Jesus’ great commandment is to “Love the Lord your God with all your heart soul and mind and to love your neighbor as yourself.” (Matthew 22:37 NIV). Then the great commission follows to “go and make disciples of all nations.” We need to see God’s destiny for ourselves and bring it to others.
We often quote Jeremiah 29:11 saying that God has plans for us not to harm us but to prosper us to give us a hope and a future. But if we believe that this is true, we must also believe that the enemy of our souls has a plan for us as well. He comes to seek and destroy. He would that we remain lost in the woods, bound up by our pride. He simply wants to see that your destiny never comes to fulfillment. Aren’t you tired of hearing him tell you to get lost? Why don’t you tell him to get lost instead?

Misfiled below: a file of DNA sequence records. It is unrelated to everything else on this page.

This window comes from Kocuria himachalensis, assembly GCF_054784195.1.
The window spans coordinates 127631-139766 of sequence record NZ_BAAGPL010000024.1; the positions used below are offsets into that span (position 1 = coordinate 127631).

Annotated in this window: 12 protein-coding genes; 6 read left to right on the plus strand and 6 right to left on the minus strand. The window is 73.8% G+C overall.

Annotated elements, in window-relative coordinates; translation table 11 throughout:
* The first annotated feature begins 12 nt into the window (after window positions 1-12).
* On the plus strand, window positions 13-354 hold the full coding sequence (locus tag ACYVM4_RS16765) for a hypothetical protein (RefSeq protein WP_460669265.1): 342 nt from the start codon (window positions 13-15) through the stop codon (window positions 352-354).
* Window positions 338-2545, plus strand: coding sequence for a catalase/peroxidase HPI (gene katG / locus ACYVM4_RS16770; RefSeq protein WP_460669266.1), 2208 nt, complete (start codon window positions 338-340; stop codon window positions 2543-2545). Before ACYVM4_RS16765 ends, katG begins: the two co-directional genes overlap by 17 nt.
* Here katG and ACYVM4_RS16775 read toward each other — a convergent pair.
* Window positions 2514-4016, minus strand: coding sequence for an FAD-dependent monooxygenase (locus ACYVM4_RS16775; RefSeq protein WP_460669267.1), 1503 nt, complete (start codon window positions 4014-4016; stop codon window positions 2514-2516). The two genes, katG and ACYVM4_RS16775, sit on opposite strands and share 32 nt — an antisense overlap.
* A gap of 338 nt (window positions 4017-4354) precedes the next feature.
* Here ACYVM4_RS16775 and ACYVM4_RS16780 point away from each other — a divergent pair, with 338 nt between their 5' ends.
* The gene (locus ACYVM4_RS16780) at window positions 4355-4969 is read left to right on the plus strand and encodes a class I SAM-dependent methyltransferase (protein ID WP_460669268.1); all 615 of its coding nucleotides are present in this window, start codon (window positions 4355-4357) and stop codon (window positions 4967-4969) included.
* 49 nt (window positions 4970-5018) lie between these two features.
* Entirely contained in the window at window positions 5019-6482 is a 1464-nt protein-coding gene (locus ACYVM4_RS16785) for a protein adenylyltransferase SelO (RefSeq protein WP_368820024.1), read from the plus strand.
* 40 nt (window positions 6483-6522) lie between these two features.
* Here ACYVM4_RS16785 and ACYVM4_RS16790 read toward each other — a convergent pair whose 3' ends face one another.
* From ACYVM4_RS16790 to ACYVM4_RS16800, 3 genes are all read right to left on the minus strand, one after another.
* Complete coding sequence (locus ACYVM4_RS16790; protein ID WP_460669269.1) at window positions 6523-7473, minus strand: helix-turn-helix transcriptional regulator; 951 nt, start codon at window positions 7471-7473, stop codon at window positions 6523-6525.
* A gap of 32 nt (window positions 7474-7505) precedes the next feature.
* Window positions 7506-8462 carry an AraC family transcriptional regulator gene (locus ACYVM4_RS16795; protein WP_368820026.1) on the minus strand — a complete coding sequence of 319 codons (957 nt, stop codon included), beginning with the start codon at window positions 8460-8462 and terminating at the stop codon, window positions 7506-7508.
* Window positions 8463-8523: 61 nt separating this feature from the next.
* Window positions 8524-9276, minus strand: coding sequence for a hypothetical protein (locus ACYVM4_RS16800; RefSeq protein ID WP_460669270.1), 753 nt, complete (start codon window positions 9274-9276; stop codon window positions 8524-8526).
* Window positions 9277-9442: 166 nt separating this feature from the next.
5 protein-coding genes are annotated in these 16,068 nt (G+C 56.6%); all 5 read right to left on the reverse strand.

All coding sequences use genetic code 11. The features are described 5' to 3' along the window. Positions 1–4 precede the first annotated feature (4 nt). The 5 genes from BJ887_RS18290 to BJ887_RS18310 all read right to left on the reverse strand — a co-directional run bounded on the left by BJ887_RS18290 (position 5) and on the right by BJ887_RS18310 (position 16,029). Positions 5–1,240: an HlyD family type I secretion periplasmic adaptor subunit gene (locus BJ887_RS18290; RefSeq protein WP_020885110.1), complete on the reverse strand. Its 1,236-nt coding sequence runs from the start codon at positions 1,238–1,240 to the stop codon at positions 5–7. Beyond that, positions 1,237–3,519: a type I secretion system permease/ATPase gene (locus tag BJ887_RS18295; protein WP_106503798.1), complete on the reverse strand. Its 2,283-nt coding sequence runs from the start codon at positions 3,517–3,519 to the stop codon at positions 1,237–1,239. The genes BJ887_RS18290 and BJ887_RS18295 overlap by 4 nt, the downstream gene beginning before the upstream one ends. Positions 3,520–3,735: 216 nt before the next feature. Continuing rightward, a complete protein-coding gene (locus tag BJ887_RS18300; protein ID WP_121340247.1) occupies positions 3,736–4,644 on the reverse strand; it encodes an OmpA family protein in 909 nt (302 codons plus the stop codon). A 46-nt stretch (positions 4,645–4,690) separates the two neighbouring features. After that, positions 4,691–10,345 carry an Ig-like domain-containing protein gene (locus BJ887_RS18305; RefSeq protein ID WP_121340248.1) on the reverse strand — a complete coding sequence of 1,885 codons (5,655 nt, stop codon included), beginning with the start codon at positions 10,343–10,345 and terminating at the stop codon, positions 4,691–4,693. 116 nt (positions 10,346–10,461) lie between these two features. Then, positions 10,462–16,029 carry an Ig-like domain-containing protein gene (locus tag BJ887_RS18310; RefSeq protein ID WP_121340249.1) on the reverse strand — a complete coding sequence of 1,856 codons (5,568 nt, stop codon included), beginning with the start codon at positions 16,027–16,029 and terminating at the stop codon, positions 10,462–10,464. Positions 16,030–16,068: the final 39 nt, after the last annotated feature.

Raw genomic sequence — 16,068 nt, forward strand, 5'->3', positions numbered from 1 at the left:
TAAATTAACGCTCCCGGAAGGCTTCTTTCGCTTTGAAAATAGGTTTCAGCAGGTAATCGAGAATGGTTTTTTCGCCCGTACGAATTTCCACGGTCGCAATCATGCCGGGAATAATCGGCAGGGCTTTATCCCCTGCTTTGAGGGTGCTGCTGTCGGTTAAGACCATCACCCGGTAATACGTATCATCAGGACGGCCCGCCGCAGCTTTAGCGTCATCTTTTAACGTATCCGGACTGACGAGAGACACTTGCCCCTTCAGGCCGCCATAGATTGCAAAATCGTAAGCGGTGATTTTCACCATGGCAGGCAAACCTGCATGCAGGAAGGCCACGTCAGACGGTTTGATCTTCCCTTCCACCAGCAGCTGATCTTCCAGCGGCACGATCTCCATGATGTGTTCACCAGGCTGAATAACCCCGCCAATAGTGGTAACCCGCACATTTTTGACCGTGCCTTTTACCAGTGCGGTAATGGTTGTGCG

Real life is not a game. It is God sending us out to reveal His destiny to a lost and hurting generation. And it is centered on this one thought: “Destiny is found in our relationship with our Heavenly Father.” It is not something I work toward or strive to receive. Destiny is something I live every day, something that is given to me. Nor is destiny some far off mark; destiny is indeed now. It is not found in achieving, it is found in being. Destiny is not seeing optimistically what could be; destiny is seeing what is through eyes of faith.Destiny is not something you walk toward; destiny is something you walk in.
1 Peter 5:5 states that God opposes the proud but gives grace to the humble; so when we let go of our pride and are willing to call out for help, the Father pulls us right back to the path of destiny. It is good to know that we have a Father who wants to do far more for us than we could ever do for ourselves. I am glad I was found that day in the woods. I had to stop looking at the trees and start looking to Him. You can, too.